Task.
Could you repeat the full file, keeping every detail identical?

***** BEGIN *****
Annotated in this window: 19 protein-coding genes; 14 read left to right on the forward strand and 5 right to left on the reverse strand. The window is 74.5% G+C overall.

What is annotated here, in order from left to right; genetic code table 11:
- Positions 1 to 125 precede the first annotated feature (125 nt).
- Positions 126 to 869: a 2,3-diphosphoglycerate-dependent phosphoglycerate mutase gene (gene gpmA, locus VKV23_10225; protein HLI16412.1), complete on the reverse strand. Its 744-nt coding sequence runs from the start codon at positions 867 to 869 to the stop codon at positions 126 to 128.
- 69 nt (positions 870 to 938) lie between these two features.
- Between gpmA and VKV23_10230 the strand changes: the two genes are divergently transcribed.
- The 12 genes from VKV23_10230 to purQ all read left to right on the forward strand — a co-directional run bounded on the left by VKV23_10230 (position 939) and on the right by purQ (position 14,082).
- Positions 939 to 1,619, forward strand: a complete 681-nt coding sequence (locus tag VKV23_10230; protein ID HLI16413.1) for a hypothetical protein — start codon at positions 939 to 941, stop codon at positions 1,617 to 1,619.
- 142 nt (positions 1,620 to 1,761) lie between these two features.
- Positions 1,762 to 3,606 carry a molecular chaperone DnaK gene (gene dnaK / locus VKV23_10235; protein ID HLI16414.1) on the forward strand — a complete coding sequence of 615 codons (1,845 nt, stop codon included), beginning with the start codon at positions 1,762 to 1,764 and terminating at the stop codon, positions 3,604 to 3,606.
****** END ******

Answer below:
Annotated in this window: 19 protein-coding genes; 14 read left to right on the forward strand and 5 right to left on the reverse strand. The window is 74.5% G+C overall.

What is annotated here, in order from left to right; genetic code table 11:
- Positions 1 to 125 precede the first annotated feature (125 nt).
- Positions 126 to 869: a 2,3-diphosphoglycerate-dependent phosphoglycerate mutase gene (gene gpmA, locus VKV23_10225; protein HLI16412.1), complete on the reverse strand. Its 744-nt coding sequence runs from the start codon at positions 867 to 869 to the stop codon at positions 126 to 128.
- 69 nt (positions 870 to 938) lie between these two features.
- Between gpmA and VKV23_10230 the strand changes: the two genes are divergently transcribed.
- The 12 genes from VKV23_10230 to purQ all read left to right on the forward strand — a co-directional run bounded on the left by VKV23_10230 (position 939) and on the right by purQ (position 14,082).
- Positions 939 to 1,619, forward strand: a complete 681-nt coding sequence (locus tag VKV23_10230; protein ID HLI16413.1) for a hypothetical protein — start codon at positions 939 to 941, stop codon at positions 1,617 to 1,619.
- 142 nt (positions 1,620 to 1,761) lie between these two features.
- Positions 1,762 to 3,606 carry a molecular chaperone DnaK gene (gene dnaK / locus VKV23_10235; protein ID HLI16414.1) on the forward strand — a complete coding sequence of 615 codons (1,845 nt, stop codon included), beginning with the start codon at positions 1,762 to 1,764 and terminating at the stop codon, positions 3,604 to 3,606.